Challenges Facing Nonprofits: Transform Hawai‘i Government
Virtual Interview: Christine Sakuda, Executive Director, Transform Hawai‘i Government
How has your organization been able to continue its core mission(s)?
Our mission at Transform Hawai‘i Government (THG) is to advocate for an accessible, accountable and responsive government that enhances the quality of life for Hawai‘i’s citizens, whether it be through an empowered workforce, innovative technology or a more effective way of doing business. While we have been advocating this for years, our mission has taken on a deeper, more urgent meaning now. For instance, the antiquated financial management system and unemployment insurance IT systems share the same antiquated 40-plus-year-old mainframe that is in dire need of upgrade for government to deliver services effectively and transparently to the community.
The COVID-19 pandemic has brought to light the shortcomings of state government technology infrastructure. It is our kuleana to not only shed light on these challenges but also explore ways we as a community can advocate for improved state government services through modernized technology and streamlined workflow.
How has the COVID-19 crisis affected your donations, fundraising and other cash flow?
THG is grant-funded and stable for the foreseeable future.
Have you been able to find new ways to support communities in Hawai‘i?
We continue to convene community stakeholders inside and outside of state government to discuss the challenges in government services delivery that technology and innovative processes can improve. How do we co-create a better way forward? We highlight the challenges and successes of a tech-enabled government through news media and social media to emphasize the importance of having solid IT structure in the state government.
THG was a proud sponsor of the new community innovation mentorship program created by the TRUE (Technology Readiness User Evaluation) Initiative out of the HTDC Entrepreneur’s Sandbox. Our support of the program provided opportunities for college of engineering interns to partner with technology companies and state agencies to create innovative solutions. The pilot which concluded May 18 allowed seven UH students to intern at DataHouse and work with the state Department of Agriculture Animal Quarantine Division to build an innovative tech-solution that allowed pets and their owners arriving at Honolulu Airport to move seamlessly through the previously cumbersome animal quarantine process.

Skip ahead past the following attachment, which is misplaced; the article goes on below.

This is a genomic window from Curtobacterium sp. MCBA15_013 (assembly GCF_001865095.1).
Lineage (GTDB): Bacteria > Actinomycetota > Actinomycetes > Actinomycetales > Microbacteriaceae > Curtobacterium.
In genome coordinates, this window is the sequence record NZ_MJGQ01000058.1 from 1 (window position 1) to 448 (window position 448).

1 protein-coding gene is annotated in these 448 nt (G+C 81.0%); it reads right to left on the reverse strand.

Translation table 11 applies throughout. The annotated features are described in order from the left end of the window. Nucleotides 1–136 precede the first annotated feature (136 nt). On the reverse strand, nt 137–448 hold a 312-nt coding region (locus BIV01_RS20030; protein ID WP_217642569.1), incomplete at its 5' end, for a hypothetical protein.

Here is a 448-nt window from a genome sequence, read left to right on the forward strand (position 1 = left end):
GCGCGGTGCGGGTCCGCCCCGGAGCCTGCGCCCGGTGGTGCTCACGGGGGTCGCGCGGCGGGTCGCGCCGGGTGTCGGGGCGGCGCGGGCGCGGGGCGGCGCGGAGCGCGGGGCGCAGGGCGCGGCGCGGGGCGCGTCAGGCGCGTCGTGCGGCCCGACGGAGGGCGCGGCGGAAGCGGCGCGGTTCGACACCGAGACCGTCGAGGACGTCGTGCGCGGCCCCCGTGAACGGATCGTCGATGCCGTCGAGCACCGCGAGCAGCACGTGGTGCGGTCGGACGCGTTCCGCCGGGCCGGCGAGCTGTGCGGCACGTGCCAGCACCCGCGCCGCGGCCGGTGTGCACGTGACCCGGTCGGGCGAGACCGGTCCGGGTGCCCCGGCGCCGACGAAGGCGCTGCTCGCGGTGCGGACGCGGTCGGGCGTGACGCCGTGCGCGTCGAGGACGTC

What has been your organization’s experience with any level of government during this crisis?
We reach out to legislators to advocate for investments in needed technology modernization. We also work with state departments such as the Department of Accounting and General Services, the Office of Enterprise Technology Services and the State Procurement Office to support their collective efforts to build a strong central backbone of government infrastructure that is required for government to deliver services effectively into the community. Most recently, we spoke with the Department of Health Services on Med-QUEST’s online application process that is simplifying the process for our citizens to apply for Medicaid, which was featured on The Garden Island.
How do you think your organization will be different at the end of this year?
We hope to gain a vibrant coalition of community stakeholders in which we collectively build a stronger voice for modernization of government services that best serves the public.